This pair of terracotta depicts two draped figures, each carrying a cornucopia in their arms.
The first, a female, is crowned with ears of wheat similar to those that overflow from her horn. The latter allow us to recognize under the features of this young woman the goddess Ceres, personifying here Summer, the harvest season.
Its male counterpart carries a horn filled with autumn fruits. The latter, associated with the character's youthful features and the veil pulled up over her head, designates the god of gardens and orchards Vertumnus, personifying Autumn. Indeed, this fabric alludes to the loves of the God who, to seduce the nymph Pomone, disguised himself as an old woman in order to be able to speak to her. The veil here alludes to the denouement of the story, when Vertumnus eventually decided to reveal his subterfuge at Pomona and thus "unveil" himself. Much appreciated in ancient and classical art, the figure of Vertumnus met a particular success in the garden sculpture of the Grand Siècle. Like our statuette, we find him wearing a veil in a famous version made in 1696 by François Barrois (1656-1726) from a sketch by François Girardon (1685) for the park of the Palace of Versailles.. This Vertumnus was part of a series of four terms alongside Pomone as the personification of Spring (François Barrois), Cérès in Summer (Dumont and Coustou) and Winter (Raon).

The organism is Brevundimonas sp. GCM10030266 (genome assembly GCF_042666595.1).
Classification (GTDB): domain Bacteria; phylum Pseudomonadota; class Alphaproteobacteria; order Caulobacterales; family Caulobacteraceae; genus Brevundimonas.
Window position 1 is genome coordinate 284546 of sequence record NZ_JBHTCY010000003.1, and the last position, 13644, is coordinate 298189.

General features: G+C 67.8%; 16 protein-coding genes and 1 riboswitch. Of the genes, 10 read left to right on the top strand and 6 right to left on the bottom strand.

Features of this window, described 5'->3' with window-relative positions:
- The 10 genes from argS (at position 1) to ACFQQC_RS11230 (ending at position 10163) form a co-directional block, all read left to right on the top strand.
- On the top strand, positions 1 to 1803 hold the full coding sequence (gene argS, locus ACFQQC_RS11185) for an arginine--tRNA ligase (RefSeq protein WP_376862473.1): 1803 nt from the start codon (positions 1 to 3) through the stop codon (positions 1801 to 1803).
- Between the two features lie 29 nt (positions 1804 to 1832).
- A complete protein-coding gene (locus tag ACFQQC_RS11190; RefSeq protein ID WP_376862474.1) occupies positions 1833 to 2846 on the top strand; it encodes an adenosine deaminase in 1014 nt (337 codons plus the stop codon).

Figured on a plate from Charles de Clarac's work on the "Musée de sculpture Antique et Moderne du Louvre", this set suggests that our pair would have once been completed by two other figures, Pomone and Winter, thus forming a complete seasons cycle.
On our pair, the assertive classic profile of Vertumnus, with a powerful straight nose, as well as the softness and amiability of the faces, or even their idealized nudity, are reminiscent of the art of the academic sculptors of the second half of the 18th century, like Guillaume II Coustou (1716-1777) or his pupil Pierre Julien (1731-1804). Thus, the flourishing canon of our Cérès can echo that of the Three Graces attributed to Pierre Julien, now preserved in the collections of the Cognac-Jay museum, and the physiognomy of Vertumnus to that of his Bust of Albinus, probably made in the 1760s.
Within our group, each of the cornucopias has a hole in its upper part, suggesting that these could be projects aimed at confirming the final shape of a spectacular set of candelabra.